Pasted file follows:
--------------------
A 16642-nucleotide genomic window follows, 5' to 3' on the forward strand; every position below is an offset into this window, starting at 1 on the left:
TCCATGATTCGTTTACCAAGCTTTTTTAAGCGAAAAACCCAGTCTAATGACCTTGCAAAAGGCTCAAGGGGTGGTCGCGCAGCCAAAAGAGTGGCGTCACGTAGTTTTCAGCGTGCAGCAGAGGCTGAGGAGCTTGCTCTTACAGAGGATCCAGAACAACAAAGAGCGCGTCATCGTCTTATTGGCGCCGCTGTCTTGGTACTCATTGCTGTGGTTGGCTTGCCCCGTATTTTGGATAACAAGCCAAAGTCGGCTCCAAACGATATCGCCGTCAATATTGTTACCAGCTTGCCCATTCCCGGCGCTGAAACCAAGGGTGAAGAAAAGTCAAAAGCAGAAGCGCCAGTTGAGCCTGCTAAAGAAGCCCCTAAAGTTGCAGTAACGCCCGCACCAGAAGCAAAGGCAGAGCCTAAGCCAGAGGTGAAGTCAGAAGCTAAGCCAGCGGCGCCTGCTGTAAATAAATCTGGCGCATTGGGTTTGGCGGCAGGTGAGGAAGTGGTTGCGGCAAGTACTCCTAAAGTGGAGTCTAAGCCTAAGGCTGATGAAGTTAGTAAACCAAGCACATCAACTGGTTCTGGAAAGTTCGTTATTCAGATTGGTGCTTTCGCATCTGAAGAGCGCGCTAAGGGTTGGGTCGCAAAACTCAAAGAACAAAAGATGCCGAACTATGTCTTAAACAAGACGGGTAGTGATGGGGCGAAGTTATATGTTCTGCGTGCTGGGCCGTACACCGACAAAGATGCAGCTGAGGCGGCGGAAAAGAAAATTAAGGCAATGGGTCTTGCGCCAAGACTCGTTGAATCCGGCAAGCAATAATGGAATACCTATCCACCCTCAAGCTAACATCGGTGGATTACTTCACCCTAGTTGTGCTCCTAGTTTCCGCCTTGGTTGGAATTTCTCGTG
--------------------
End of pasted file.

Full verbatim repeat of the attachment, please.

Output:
A 16642-nucleotide genomic window follows, 5' to 3' on the forward strand; every position below is an offset into this window, starting at 1 on the left:
TCCATGATTCGTTTACCAAGCTTTTTTAAGCGAAAAACCCAGTCTAATGACCTTGCAAAAGGCTCAAGGGGTGGTCGCGCAGCCAAAAGAGTGGCGTCACGTAGTTTTCAGCGTGCAGCAGAGGCTGAGGAGCTTGCTCTTACAGAGGATCCAGAACAACAAAGAGCGCGTCATCGTCTTATTGGCGCCGCTGTCTTGGTACTCATTGCTGTGGTTGGCTTGCCCCGTATTTTGGATAACAAGCCAAAGTCGGCTCCAAACGATATCGCCGTCAATATTGTTACCAGCTTGCCCATTCCCGGCGCTGAAACCAAGGGTGAAGAAAAGTCAAAAGCAGAAGCGCCAGTTGAGCCTGCTAAAGAAGCCCCTAAAGTTGCAGTAACGCCCGCACCAGAAGCAAAGGCAGAGCCTAAGCCAGAGGTGAAGTCAGAAGCTAAGCCAGCGGCGCCTGCTGTAAATAAATCTGGCGCATTGGGTTTGGCGGCAGGTGAGGAAGTGGTTGCGGCAAGTACTCCTAAAGTGGAGTCTAAGCCTAAGGCTGATGAAGTTAGTAAACCAAGCACATCAACTGGTTCTGGAAAGTTCGTTATTCAGATTGGTGCTTTCGCATCTGAAGAGCGCGCTAAGGGTTGGGTCGCAAAACTCAAAGAACAAAAGATGCCGAACTATGTCTTAAACAAGACGGGTAGTGATGGGGCGAAGTTATATGTTCTGCGTGCTGGGCCGTACACCGACAAAGATGCAGCTGAGGCGGCGGAAAAGAAAATTAAGGCAATGGGTCTTGCGCCAAGACTCGTTGAATCCGGCAAGCAATAATGGAATACCTATCCACCCTCAAGCTAACATCGGTGGATTACTTCACCCTAGTTGTGCTCCTAGTTTCCGCCTTGGTTGGAATTTCTCGTG